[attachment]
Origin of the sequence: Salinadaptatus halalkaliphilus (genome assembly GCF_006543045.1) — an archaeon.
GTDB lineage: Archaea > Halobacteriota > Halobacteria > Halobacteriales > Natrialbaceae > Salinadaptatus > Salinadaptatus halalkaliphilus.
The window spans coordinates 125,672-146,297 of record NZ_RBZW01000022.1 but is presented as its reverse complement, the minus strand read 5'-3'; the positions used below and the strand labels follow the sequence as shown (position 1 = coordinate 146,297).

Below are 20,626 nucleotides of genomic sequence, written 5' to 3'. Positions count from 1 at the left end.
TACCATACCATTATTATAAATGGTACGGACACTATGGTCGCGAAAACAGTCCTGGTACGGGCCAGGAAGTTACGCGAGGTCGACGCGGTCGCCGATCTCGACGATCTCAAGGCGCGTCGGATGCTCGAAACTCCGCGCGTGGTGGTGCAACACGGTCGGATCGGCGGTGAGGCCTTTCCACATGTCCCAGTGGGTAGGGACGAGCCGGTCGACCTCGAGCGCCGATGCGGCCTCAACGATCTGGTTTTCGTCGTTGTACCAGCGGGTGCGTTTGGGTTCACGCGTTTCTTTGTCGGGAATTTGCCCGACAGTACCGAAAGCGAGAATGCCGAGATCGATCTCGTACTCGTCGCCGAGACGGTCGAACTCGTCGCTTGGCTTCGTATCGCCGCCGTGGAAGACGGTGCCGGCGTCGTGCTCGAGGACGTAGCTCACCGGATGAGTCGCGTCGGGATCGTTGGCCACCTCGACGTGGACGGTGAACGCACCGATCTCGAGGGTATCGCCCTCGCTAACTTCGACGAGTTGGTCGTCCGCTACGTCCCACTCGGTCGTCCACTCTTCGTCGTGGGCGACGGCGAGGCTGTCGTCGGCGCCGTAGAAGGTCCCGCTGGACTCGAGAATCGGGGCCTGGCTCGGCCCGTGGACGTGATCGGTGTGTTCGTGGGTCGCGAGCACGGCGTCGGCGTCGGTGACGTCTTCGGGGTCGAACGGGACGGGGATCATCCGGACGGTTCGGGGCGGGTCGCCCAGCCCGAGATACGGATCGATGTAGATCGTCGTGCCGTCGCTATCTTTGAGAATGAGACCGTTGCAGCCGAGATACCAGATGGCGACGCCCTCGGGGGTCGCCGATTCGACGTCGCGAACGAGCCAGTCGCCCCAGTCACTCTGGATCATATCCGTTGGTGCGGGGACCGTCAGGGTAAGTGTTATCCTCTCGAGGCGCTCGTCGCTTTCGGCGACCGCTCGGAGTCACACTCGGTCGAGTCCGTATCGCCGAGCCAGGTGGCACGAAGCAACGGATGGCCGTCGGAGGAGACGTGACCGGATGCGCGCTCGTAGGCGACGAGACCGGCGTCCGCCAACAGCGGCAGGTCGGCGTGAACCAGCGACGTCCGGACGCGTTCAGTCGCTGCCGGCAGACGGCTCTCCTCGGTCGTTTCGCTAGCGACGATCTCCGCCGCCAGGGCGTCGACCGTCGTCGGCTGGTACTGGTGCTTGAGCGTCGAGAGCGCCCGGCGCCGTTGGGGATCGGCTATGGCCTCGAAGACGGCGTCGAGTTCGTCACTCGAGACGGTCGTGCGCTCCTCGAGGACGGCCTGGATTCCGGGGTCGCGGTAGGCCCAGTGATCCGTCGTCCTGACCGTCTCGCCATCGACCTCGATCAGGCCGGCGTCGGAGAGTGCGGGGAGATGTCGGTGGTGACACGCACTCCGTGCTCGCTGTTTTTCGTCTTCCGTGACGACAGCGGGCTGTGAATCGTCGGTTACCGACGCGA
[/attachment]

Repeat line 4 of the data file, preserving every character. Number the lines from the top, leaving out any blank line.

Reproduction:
Below are 20,626 nucleotides of genomic sequence, written 5' to 3'. Positions count from 1 at the left end.